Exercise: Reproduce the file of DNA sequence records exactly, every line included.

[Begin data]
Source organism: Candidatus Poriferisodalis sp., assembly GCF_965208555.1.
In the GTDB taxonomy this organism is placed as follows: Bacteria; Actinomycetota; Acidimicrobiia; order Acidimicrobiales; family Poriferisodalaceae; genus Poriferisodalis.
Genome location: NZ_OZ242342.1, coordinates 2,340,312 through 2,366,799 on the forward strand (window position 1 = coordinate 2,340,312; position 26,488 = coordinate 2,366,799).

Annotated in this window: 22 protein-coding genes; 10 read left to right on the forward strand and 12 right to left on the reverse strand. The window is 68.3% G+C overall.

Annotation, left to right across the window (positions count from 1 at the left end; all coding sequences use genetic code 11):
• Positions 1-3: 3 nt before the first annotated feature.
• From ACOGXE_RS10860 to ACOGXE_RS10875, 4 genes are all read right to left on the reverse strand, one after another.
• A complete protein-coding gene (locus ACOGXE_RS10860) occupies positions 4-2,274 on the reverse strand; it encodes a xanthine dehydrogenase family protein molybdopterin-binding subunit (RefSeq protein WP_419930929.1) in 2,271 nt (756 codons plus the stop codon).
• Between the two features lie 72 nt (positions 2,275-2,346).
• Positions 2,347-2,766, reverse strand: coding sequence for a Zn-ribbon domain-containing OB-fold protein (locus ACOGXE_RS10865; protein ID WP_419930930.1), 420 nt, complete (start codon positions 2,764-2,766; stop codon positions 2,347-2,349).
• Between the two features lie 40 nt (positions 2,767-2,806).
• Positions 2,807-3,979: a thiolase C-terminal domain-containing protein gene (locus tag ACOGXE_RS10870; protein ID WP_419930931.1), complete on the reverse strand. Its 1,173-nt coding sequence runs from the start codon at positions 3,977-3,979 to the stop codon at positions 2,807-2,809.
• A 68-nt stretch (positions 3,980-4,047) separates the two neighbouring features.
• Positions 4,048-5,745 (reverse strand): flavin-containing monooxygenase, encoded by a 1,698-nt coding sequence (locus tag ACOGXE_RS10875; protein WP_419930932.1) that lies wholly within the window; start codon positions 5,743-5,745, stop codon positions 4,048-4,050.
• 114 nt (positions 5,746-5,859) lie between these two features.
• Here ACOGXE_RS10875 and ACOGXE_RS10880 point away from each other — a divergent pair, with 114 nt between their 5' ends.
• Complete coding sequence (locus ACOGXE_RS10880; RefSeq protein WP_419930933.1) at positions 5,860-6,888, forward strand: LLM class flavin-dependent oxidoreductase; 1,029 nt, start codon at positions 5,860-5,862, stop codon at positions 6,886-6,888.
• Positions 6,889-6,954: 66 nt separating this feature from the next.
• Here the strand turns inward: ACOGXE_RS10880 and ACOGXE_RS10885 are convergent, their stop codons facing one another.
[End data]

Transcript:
Source organism: Candidatus Poriferisodalis sp., assembly GCF_965208555.1.
In the GTDB taxonomy this organism is placed as follows: Bacteria; Actinomycetota; Acidimicrobiia; order Acidimicrobiales; family Poriferisodalaceae; genus Poriferisodalis.
Genome location: NZ_OZ242342.1, coordinates 2,340,312 through 2,366,799 on the forward strand (window position 1 = coordinate 2,340,312; position 26,488 = coordinate 2,366,799).

Annotated in this window: 22 protein-coding genes; 10 read left to right on the forward strand and 12 right to left on the reverse strand. The window is 68.3% G+C overall.

Annotation, left to right across the window (positions count from 1 at the left end; all coding sequences use genetic code 11):
• Positions 1-3: 3 nt before the first annotated feature.
• From ACOGXE_RS10860 to ACOGXE_RS10875, 4 genes are all read right to left on the reverse strand, one after another.
• A complete protein-coding gene (locus ACOGXE_RS10860) occupies positions 4-2,274 on the reverse strand; it encodes a xanthine dehydrogenase family protein molybdopterin-binding subunit (RefSeq protein WP_419930929.1) in 2,271 nt (756 codons plus the stop codon).
• Between the two features lie 72 nt (positions 2,275-2,346).
• Positions 2,347-2,766, reverse strand: coding sequence for a Zn-ribbon domain-containing OB-fold protein (locus ACOGXE_RS10865; protein ID WP_419930930.1), 420 nt, complete (start codon positions 2,764-2,766; stop codon positions 2,347-2,349).
• Between the two features lie 40 nt (positions 2,767-2,806).
• Positions 2,807-3,979: a thiolase C-terminal domain-containing protein gene (locus tag ACOGXE_RS10870; protein ID WP_419930931.1), complete on the reverse strand. Its 1,173-nt coding sequence runs from the start codon at positions 3,977-3,979 to the stop codon at positions 2,807-2,809.
• A 68-nt stretch (positions 3,980-4,047) separates the two neighbouring features.
• Positions 4,048-5,745 (reverse strand): flavin-containing monooxygenase, encoded by a 1,698-nt coding sequence (locus tag ACOGXE_RS10875; protein WP_419930932.1) that lies wholly within the window; start codon positions 5,743-5,745, stop codon positions 4,048-4,050.
• 114 nt (positions 5,746-5,859) lie between these two features.
• Here ACOGXE_RS10875 and ACOGXE_RS10880 point away from each other — a divergent pair, with 114 nt between their 5' ends.
• Complete coding sequence (locus ACOGXE_RS10880; RefSeq protein WP_419930933.1) at positions 5,860-6,888, forward strand: LLM class flavin-dependent oxidoreductase; 1,029 nt, start codon at positions 5,860-5,862, stop codon at positions 6,886-6,888.
• Positions 6,889-6,954: 66 nt separating this feature from the next.
• Here the strand turns inward: ACOGXE_RS10880 and ACOGXE_RS10885 are convergent, their stop codons facing one another.